RE: Pro Football Weekly
- ***** Any bets against him including at least one shot against the Patriots
and/or BB in every article he writes for PFW? He is such a transparently
bitter, vindictive man. I honestly don't consider anything he writes about
the Patriots worthy of comment, since his agenda is always the same. As for
his other writing, his plagerism says it all. He's a lazy, unprincipled,
poor excuse for a sports journalist. I'm sorry to see that an otherwise fine
publication like PFW has chosen to give him a forum.
Dogs have masters ... Cats have staff!
From: patriots-bounces@... [mailto:patriots-bounces@...] On
Behalf Of Ghost of Patriots Past
Sent: Sunday, May 27, 2007 7:31 AM
To: Kirk; da List
Subject: Pro Football Weekly
Patriots prove character doesn't count more than ability
Without question, "character" has become the most overused word in
In life, character is an important thing, to be sure. It just has little
or nothing to do with athletic performance. Not the real meaning of
There indeed might be something called "sporting character," which would
be analogous to game speed as opposed to straight-line, sprinter's speed.
But character, as in making the hard choices in life, has won few Super
Although we might wish it to be otherwise, great athletes do not perform
well because they have more character than the average man or even the
average opponent. They perform well because they have more skill or more
physical gifts, or often both, than their opponent. If character were a
profound issue on Draft Day, the seminaries and the Ivy League would produce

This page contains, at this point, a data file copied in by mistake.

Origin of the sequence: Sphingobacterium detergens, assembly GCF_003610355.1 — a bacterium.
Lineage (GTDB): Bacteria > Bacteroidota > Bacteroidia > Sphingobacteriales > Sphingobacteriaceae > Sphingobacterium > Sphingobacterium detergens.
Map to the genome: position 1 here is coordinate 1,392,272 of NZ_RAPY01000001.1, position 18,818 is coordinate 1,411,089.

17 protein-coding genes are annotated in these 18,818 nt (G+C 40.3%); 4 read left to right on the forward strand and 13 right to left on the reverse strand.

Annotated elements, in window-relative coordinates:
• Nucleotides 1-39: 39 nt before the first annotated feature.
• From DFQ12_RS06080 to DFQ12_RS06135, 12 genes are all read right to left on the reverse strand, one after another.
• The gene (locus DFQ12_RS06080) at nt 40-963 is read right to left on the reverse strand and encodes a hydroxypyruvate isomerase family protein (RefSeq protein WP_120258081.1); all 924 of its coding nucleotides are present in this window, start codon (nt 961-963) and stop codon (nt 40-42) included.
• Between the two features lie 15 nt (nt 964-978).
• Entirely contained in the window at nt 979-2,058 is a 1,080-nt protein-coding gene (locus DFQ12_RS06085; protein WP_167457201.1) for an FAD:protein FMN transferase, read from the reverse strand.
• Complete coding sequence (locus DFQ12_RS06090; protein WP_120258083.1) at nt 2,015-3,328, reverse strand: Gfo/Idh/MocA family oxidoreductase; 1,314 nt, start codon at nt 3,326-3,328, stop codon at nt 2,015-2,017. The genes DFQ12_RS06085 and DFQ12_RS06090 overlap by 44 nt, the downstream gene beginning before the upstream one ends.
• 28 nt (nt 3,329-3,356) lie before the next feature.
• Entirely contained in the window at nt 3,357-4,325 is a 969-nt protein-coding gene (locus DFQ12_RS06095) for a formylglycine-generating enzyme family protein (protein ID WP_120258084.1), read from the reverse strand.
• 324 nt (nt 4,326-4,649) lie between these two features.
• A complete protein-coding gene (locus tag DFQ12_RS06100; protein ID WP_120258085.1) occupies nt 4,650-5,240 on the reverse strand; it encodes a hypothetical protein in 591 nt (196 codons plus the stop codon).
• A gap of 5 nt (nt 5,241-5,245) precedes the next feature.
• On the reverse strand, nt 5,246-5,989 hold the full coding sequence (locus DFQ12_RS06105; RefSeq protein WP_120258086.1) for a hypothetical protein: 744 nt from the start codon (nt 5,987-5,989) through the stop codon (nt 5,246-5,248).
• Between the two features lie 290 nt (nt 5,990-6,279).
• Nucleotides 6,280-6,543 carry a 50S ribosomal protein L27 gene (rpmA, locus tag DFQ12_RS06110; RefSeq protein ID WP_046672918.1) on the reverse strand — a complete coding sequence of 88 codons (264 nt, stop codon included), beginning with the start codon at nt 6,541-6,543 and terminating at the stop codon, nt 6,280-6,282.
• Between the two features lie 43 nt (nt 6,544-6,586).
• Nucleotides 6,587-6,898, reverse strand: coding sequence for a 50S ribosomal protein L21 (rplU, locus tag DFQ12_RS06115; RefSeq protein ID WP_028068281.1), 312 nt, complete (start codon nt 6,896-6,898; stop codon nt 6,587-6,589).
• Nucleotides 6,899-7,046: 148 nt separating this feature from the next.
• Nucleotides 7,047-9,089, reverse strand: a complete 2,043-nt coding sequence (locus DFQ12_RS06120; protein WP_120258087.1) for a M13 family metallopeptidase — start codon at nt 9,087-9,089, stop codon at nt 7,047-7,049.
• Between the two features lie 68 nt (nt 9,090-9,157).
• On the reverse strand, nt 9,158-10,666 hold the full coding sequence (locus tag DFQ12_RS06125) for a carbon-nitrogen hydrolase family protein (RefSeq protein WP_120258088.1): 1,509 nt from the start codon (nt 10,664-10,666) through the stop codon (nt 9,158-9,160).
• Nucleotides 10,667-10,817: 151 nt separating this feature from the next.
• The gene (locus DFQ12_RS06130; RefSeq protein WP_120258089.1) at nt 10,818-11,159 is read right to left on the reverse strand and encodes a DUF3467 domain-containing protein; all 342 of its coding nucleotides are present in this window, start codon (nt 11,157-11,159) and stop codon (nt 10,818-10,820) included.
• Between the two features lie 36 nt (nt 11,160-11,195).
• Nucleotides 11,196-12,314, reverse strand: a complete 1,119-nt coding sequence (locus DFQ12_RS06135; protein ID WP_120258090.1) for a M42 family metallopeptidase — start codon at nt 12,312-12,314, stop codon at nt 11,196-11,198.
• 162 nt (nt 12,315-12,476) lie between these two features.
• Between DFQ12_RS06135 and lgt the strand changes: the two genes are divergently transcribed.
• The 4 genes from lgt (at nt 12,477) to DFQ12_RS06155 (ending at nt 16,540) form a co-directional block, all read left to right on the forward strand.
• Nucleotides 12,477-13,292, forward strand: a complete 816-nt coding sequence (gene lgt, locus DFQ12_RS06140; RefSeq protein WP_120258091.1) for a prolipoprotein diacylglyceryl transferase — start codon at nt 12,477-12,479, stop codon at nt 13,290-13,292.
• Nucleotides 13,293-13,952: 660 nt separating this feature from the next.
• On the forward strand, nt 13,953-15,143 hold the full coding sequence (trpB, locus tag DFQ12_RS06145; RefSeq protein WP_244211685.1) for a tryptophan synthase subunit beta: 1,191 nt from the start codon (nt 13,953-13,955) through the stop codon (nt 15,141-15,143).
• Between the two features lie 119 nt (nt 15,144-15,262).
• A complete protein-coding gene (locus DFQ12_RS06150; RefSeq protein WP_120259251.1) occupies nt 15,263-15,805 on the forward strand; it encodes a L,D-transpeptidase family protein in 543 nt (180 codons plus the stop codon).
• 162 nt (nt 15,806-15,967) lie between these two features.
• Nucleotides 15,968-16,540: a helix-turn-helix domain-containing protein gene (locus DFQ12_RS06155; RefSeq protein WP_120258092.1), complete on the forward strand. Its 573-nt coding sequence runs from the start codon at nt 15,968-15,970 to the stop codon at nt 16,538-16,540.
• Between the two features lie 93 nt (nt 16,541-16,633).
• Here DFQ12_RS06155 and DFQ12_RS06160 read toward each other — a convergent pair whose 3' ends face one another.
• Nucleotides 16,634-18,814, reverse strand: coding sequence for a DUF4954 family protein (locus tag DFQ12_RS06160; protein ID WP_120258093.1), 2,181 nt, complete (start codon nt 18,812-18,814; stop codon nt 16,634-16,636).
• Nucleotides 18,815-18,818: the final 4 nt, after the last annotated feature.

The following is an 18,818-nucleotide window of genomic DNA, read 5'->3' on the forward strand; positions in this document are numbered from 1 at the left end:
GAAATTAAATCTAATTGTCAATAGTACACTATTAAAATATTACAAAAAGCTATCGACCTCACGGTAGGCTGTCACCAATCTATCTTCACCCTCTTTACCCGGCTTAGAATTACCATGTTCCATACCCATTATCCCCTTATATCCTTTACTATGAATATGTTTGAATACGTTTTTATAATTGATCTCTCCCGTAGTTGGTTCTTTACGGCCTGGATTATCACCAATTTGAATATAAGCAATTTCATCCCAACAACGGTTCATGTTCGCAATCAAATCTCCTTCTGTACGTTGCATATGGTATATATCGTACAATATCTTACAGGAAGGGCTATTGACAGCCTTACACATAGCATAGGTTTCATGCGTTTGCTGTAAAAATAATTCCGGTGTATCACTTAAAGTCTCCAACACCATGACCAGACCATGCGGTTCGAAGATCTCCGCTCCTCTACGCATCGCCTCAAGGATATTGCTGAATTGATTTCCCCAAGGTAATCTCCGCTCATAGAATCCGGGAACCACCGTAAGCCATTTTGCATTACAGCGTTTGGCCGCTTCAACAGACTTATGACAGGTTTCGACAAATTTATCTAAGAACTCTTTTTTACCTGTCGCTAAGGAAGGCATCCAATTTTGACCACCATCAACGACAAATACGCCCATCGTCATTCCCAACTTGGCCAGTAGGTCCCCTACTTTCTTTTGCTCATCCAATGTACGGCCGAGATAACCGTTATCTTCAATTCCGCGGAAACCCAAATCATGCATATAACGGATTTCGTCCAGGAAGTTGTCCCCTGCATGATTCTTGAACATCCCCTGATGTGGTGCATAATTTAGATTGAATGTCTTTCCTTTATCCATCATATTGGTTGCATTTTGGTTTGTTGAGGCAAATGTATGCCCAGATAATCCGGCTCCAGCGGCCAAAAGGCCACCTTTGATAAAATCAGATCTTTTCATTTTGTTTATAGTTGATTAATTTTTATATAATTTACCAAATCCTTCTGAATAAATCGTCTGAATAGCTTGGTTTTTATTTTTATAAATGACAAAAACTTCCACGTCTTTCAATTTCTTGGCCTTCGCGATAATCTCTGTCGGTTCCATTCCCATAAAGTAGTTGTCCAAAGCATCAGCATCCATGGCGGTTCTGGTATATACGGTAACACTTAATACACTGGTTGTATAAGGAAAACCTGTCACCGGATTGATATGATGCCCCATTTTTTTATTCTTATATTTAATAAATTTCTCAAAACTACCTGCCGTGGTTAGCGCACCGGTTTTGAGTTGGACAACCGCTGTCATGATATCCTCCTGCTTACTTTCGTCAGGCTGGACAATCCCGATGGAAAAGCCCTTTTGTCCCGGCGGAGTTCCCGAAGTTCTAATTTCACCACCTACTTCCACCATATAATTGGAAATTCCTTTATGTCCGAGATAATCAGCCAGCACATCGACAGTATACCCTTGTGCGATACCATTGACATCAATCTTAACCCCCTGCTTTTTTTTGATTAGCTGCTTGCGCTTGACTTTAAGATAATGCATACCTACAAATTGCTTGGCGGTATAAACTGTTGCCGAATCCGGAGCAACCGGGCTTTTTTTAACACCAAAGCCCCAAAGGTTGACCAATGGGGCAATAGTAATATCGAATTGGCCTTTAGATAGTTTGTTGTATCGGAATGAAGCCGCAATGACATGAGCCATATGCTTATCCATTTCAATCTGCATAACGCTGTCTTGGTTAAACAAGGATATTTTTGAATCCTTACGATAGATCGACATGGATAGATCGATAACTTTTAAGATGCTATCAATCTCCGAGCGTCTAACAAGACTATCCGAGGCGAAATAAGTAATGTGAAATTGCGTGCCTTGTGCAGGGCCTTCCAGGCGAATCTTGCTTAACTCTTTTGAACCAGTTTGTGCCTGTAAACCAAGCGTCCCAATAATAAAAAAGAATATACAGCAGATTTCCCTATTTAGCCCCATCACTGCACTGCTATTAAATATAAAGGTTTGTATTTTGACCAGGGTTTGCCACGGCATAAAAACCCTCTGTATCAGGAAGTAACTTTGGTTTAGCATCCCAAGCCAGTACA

a lot more NFL employees than the ACC, the SEC, the Pac-10 or the Big Ten.
Character, you see, like most everything the NFL says, is a relative
thing. Character is certainly of importance when commissioner Roger Goodell
makes clear there is a new sheriff in town and that this one will crack down
on NFL lawlessness with a far harsher hand than his predecessor, Paul
Tagliabue, ever did. But character becomes a relative thing when
counterbalanced by factors like a 4.4 40-yard dash time or soft hands or a
strong arm. The more you have any of the latter traits, the more ill-defined
the word "character" becomes.
This spring the Patriots have been questioned roundly about their Draft
Day decisions to select troublesome Miami (Fla.) S Brandon Meriweather with
their top pick and to deal their fourth-round selection to the Raiders for a
once-brilliant but recently nonfactor of a wide receiver named Randy Moss.
Moss slipped noticeably himself on Draft Day nine years ago because of
character issues but erased all those questions by playing brilliantly for
the first six years of his career. Controversy, questionable actions off the
field and effort on it, as well as some ill-advised comments, followed him
to the Vikings, but so did touchdowns, 20-yard pass receptions and
1,000-yard seasons, and so character was suddenly replaced by, "That Randy
is quite a character."
But the past three seasons, his play has slipped noticeably. In two of
those seasons, including 2006, he fell short of 1,000 yards receiving, and
after grabbing 20 catches of 20 yards or more per season in those first six
years, that total slipped by half (10.6 per year, to be exact). Suddenly,
Randy Moss now was taking plays off, and Randy Moss wouldn't practice, and